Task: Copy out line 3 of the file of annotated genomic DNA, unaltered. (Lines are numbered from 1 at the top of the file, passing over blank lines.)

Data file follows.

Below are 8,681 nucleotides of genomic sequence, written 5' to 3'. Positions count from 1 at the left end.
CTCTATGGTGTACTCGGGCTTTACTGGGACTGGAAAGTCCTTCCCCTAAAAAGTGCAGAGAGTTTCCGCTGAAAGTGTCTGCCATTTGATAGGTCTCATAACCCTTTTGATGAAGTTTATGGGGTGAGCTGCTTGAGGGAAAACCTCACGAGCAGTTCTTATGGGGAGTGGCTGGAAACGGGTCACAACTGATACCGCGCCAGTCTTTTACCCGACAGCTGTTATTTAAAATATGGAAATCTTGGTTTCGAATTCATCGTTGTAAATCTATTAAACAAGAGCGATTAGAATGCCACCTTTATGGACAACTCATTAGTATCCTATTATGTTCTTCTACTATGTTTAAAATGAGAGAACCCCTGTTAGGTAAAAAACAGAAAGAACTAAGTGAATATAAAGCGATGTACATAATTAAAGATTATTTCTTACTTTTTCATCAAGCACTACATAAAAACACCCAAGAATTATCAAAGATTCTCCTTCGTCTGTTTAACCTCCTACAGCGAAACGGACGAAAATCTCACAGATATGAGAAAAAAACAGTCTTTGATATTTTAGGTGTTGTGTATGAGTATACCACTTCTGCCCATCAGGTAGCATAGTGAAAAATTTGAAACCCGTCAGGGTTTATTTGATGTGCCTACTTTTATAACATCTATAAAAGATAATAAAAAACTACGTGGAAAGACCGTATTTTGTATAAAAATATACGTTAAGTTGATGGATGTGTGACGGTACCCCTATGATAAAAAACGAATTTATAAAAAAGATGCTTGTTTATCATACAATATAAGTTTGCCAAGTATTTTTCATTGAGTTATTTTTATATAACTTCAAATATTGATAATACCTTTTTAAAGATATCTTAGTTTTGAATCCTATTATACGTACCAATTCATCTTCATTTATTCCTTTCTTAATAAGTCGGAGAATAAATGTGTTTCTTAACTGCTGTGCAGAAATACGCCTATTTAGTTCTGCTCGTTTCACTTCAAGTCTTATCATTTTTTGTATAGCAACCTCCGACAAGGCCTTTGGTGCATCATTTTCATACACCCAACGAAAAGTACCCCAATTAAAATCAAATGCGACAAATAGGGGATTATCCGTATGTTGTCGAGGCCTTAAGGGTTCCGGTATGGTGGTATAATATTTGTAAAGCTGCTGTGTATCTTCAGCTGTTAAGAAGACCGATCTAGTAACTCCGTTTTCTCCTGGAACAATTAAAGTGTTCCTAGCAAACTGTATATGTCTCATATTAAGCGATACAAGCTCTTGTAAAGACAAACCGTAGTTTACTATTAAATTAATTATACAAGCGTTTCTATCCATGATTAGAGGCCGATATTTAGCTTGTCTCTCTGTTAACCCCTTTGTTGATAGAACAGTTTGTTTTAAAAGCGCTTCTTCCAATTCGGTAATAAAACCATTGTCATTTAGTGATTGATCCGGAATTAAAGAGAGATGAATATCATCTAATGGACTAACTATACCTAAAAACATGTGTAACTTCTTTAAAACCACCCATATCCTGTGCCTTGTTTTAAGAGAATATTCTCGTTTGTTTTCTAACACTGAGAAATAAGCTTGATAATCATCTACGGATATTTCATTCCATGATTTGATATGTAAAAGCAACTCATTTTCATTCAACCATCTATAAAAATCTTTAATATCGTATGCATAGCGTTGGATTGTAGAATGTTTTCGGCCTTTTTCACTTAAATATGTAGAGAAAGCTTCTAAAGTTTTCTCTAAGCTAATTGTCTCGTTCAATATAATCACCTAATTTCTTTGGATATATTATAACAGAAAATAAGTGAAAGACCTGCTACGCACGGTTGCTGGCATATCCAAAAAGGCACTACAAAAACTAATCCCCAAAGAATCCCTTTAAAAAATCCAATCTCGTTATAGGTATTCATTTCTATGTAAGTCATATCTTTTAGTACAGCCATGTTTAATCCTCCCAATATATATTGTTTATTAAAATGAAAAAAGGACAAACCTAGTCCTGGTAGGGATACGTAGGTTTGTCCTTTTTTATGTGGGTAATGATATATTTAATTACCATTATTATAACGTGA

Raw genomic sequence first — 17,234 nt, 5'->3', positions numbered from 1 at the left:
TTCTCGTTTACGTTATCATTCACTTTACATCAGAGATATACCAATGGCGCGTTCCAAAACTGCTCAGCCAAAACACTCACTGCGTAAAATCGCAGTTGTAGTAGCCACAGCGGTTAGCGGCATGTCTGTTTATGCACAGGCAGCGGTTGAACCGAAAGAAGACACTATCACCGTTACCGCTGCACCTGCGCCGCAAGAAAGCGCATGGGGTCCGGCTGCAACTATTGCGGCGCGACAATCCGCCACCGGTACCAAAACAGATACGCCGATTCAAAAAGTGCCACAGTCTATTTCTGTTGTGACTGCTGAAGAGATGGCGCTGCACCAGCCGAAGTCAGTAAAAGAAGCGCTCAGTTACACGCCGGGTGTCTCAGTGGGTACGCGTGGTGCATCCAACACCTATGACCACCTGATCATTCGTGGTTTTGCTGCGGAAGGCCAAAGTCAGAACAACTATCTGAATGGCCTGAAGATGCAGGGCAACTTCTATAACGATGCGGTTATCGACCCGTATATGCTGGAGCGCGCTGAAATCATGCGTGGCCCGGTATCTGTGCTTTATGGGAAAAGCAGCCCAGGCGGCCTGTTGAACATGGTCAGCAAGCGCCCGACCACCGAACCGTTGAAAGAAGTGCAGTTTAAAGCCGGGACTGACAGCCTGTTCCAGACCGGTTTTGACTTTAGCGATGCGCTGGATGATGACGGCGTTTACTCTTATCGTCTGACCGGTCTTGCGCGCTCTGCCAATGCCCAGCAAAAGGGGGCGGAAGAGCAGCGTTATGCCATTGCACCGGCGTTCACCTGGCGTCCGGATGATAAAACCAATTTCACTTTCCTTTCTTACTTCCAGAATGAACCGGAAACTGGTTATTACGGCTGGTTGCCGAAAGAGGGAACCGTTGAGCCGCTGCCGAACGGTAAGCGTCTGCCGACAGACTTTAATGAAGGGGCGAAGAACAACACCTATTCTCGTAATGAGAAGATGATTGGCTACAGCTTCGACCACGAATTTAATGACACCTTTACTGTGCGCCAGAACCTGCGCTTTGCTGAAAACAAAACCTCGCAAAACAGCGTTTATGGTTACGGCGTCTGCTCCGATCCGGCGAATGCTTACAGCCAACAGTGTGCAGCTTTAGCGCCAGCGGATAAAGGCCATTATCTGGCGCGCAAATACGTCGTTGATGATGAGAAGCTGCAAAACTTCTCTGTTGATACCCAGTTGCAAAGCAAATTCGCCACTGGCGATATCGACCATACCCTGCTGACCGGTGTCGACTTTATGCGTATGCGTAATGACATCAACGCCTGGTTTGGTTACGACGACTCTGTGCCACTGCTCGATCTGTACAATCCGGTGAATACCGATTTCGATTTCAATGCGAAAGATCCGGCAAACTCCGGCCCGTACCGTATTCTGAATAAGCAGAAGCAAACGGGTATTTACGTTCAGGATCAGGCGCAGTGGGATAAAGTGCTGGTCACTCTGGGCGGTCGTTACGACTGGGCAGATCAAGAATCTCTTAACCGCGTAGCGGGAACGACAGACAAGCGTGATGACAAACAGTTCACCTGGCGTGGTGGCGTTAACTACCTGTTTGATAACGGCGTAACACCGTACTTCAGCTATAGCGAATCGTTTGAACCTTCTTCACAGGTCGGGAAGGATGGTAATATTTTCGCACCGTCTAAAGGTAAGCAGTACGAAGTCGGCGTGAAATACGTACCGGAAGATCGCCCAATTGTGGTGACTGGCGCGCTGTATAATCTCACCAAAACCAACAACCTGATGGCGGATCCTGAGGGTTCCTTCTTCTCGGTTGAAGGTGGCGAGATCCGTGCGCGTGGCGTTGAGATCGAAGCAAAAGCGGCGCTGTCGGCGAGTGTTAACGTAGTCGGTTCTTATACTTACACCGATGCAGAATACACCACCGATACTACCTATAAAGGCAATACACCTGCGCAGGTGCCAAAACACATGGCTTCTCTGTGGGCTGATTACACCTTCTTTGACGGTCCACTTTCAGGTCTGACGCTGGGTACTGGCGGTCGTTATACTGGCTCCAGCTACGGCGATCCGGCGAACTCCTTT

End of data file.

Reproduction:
Raw genomic sequence first — 17,234 nt, 5'->3', positions numbered from 1 at the left: